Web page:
Many businesses are resistant to change, but none are more set in their ways than firms in the legal sector. In a time of such huge societal change, firms are at risk of falling behind and losing clients to their competition. This is why it is vital for legal firms to adapt and innovate in order to stay one step ahead of the curve.
Law firms used to thrive off the personalized experience between client and lawyer. Coffeeshop meetings, friendly face-to-face interactions and pure expertise was imperative to creating client trust in a firm and its partners. It was this connection that separated the good law firms from the truly great ones.
The recent COVID pandemic has turned this entire system of working on its head. Without personal connection, clients can no longer be persuaded to stay loyal to one firm over another. There’s no safety-net of loyal customers.
COVID has also forced the tightening of clients’ wallets. With an economy in the throes of a recession, clients don’t want to spend money where they don’t think it’s needed. Soft budgets are out of the window, and firms cannot afford to fail to adapt to this change in clientele.
To differentiate themselves from others, law firms have to start creating new products and sales techniques beyond legal advisory services. The reputation built up by partners over innumerable years of work must be supplemented by a wider range of services to fit the current needs of clients.
This reluctance to change, or to try a new approach, is unsurprising for an industry that heavily relies on their history to guide their future. Good law firms and good law practice is built on the foundations of precedent. Cases are often resolved successfully when previous instances of similar cases are studied and learnt from, producing an entire sector that is guided on the actions and outcomes of events before them.
Technology is one of the main areas where law firms have been particularly slow to adapt. Seen as a tool rather than its own division of business, technology is woefully under-utilized when we consider the leaps and bounds that it has developed over the past 20 years.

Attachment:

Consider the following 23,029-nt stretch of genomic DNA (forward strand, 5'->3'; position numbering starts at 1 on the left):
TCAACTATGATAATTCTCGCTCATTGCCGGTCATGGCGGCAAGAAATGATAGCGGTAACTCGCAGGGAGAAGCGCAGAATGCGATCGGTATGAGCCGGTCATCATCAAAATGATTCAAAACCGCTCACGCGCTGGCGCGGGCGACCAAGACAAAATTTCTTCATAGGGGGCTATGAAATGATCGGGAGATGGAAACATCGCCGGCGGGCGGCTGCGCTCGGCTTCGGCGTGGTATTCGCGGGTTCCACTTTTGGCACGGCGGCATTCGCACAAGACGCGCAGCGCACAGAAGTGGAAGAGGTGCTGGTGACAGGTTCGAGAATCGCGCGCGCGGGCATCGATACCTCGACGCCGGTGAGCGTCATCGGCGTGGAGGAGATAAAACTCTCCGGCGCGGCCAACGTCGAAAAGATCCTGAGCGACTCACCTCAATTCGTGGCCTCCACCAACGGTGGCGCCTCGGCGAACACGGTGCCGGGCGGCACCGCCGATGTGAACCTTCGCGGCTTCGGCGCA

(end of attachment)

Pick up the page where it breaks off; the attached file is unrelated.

Technology is no longer limited to basic financial and billing services or document storage. These are now basic, automated functions of any IT service in any business. In fact, technology can offer invaluable services in the forms of:
- Automated processes, relieving fee-earners of repetitive, non-chargeable work.
- Real or near-time client conflict checks, reducing exposure to risk.
- Using data to provide actionable business insights, helping to steer the firms’ strategic goals.
- Better resource management, allowing the firm to make best use of its chargeable pool
- Improved service levels and reduced costs from 3rd party suppliers, simply by bench-marking existing contracts.
By embracing and implementing new and improved working practices, in-house legal teams are managing to stay afloat in the storm of the pandemic. But with BREXIT on the horizon as well as a COVID-induced recession, firms will have to go even further to future-proof their business.
Our research has identified 3 key habits of successful change ready organisations, that if enacted can help set you on the right path.
Peru is a catalyst for your firm adaptability in uncertain and unpredictable times. Our consulting services are tailored for each client to provide a personalized route to innovation, better team management and a change in culture that can ensure firms are ready to adapt to not just the societal change brought on by COVID, but to all those changes that are yet to come.
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